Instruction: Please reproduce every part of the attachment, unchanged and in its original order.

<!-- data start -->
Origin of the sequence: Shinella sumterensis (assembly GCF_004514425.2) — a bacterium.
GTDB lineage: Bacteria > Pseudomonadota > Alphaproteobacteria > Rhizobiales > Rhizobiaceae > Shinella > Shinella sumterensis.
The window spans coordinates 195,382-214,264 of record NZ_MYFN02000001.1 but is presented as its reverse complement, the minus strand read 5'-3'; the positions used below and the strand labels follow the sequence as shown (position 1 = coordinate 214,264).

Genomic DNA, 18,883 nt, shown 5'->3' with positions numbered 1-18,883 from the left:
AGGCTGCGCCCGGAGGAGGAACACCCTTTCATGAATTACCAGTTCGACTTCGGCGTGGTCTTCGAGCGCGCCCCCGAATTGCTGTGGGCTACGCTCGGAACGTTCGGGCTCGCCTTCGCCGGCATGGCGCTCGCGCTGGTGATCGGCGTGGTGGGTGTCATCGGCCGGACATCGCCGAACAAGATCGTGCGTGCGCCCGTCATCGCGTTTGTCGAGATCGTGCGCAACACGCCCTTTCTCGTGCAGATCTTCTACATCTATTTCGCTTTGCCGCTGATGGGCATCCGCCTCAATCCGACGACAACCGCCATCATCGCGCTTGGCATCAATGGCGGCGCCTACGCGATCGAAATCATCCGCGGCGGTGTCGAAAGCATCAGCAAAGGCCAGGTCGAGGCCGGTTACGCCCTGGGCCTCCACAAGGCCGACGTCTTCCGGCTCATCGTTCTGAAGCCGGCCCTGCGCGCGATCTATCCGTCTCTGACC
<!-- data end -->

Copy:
Origin of the sequence: Shinella sumterensis (assembly GCF_004514425.2) — a bacterium.
GTDB lineage: Bacteria > Pseudomonadota > Alphaproteobacteria > Rhizobiales > Rhizobiaceae > Shinella > Shinella sumterensis.
The window spans coordinates 195,382-214,264 of record NZ_MYFN02000001.1 but is presented as its reverse complement, the minus strand read 5'-3'; the positions used below and the strand labels follow the sequence as shown (position 1 = coordinate 214,264).

Genomic DNA, 18,883 nt, shown 5'->3' with positions numbered 1-18,883 from the left:
AGGCTGCGCCCGGAGGAGGAACACCCTTTCATGAATTACCAGTTCGACTTCGGCGTGGTCTTCGAGCGCGCCCCCGAATTGCTGTGGGCTACGCTCGGAACGTTCGGGCTCGCCTTCGCCGGCATGGCGCTCGCGCTGGTGATCGGCGTGGTGGGTGTCATCGGCCGGACATCGCCGAACAAGATCGTGCGTGCGCCCGTCATCGCGTTTGTCGAGATCGTGCGCAACACGCCCTTTCTCGTGCAGATCTTCTACATCTATTTCGCTTTGCCGCTGATGGGCATCCGCCTCAATCCGACGACAACCGCCATCATCGCGCTTGGCATCAATGGCGGCGCCTACGCGATCGAAATCATCCGCGGCGGTGTCGAAAGCATCAGCAAAGGCCAGGTCGAGGCCGGTTACGCCCTGGGCCTCCACAAGGCCGACGTCTTCCGGCTCATCGTTCTGAAGCCGGCCCTGCGCGCGATCTATCCGTCTCTGACC